Bermy Germy joins Health Minister Zane De Silva and Health Department nursing staff to launch World Immunization Week in Bermuda.<em> *Photo supplied</em>
Bermy Germy joins Health Minister Zane De Silva and Health Department nursing staff to launch World Immunization Week in Bermuda. *Photo supplied

MONDAY, APRIL 23: Serious diseases are just a plane ride away from Bermuda, Health Minister Zane De Silva warned today.

But Mr De Silva said immunizations could protect against once-common diseases like measles, polio, whooping cough and tetanus.

He added: “Immunizations have been the most successful public health interventions that have saved the lives of children globally.

“Very few children in Bermuda are now directly affected by these diseases thanks to the community ensuring their children receive timely immunizations.

“These are diseases that in the past have caused much suffering and were responsible for the death of children at very young ages and, of course, continue to affect infants and children in many parts of the world.”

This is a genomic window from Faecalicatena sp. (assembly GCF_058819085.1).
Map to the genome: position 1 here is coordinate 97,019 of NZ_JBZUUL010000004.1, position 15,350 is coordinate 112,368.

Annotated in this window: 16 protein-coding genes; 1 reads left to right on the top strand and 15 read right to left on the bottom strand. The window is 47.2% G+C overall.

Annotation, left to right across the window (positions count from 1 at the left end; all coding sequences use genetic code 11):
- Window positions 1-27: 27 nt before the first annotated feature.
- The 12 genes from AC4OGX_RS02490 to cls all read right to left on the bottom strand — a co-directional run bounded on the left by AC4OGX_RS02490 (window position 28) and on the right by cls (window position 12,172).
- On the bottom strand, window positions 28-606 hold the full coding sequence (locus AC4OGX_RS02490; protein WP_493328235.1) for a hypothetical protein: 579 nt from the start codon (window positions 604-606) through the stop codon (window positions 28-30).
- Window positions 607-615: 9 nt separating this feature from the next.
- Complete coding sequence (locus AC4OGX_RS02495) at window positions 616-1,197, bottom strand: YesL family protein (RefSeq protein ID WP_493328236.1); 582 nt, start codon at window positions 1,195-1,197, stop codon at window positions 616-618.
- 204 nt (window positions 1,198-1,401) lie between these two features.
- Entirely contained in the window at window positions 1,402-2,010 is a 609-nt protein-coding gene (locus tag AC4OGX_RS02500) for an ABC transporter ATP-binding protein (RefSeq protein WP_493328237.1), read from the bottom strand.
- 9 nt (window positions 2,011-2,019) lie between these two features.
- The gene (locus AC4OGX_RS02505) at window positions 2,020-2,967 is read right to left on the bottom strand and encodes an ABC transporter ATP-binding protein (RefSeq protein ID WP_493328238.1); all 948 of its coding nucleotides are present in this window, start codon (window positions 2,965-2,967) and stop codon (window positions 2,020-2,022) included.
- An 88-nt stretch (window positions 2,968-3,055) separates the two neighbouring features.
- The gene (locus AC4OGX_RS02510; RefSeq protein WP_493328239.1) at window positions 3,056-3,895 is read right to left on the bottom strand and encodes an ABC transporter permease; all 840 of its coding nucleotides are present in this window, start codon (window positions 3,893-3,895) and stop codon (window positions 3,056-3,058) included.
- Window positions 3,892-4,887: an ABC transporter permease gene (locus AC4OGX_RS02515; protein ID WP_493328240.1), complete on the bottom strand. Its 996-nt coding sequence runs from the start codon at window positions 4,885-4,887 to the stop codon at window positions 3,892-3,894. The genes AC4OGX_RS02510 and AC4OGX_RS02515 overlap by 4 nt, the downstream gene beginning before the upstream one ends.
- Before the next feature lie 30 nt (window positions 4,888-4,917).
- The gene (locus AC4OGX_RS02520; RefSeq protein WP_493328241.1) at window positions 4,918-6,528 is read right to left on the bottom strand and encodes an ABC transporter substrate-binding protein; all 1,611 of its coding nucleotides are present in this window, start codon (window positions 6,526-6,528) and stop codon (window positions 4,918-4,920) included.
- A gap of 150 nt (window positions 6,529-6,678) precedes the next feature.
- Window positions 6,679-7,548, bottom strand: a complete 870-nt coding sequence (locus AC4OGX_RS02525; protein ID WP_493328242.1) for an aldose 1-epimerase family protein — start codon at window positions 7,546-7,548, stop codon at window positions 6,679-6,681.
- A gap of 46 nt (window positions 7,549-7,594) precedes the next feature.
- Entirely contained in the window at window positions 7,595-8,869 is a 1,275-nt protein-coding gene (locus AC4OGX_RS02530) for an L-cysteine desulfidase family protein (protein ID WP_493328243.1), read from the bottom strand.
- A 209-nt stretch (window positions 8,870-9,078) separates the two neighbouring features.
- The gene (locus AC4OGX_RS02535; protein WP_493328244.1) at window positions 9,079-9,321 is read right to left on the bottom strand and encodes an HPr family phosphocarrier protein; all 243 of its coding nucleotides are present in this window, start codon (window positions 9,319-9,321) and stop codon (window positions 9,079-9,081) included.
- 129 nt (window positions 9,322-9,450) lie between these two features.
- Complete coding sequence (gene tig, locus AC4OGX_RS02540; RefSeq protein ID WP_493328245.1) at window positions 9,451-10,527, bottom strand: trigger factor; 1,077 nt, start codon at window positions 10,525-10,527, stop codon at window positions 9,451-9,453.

And he said: “There is a real threat of the introduction of these diseases back into Bermuda from persons travelling to Bermuda from areas where outbreaks of these diseases occur.”

Mr De Silva was speaking as he launched the Bermuda version of World Immunization Week – a global drive to make sure both adults and children are up to date with their shots – with help from “Bermy Germy”, a bug used to highlight the need to limit the spread of infection.

Mr De Silva said: “Throughout this week, the Department of Health wishes to encourage families in Bermuda to continue to make sure their children are immunized on time and according to the Bermuda schedule of immunization.”

He added that the Department of Health had created an adult immunization schedule, which will help older people who were not fully immunized as children and who may be at risk of transmitting diseases like whooping cough and measles.

Mr De Silva said: “Adults are encouraged to check that their shots are up to date, especially the tetanus, diptheria shot with the whooping cough component if they are under the age of 64.”

He added: “Healthcare workers and persons that work in high-risk occupations should consider following the recommended guidelines according to the Bermuda schedule for adult immunizations.

“Adults should plan to discuss potential immunizations they may require with their doctor at their next annual health check.”

Mr De Silva added that it is important for families to keep a lifetime record of the family’s shots to make sure they are fully protected.

More information is available at the Child Health/Travel Health clinics on 278 6460 or at childhealth@gov.bm.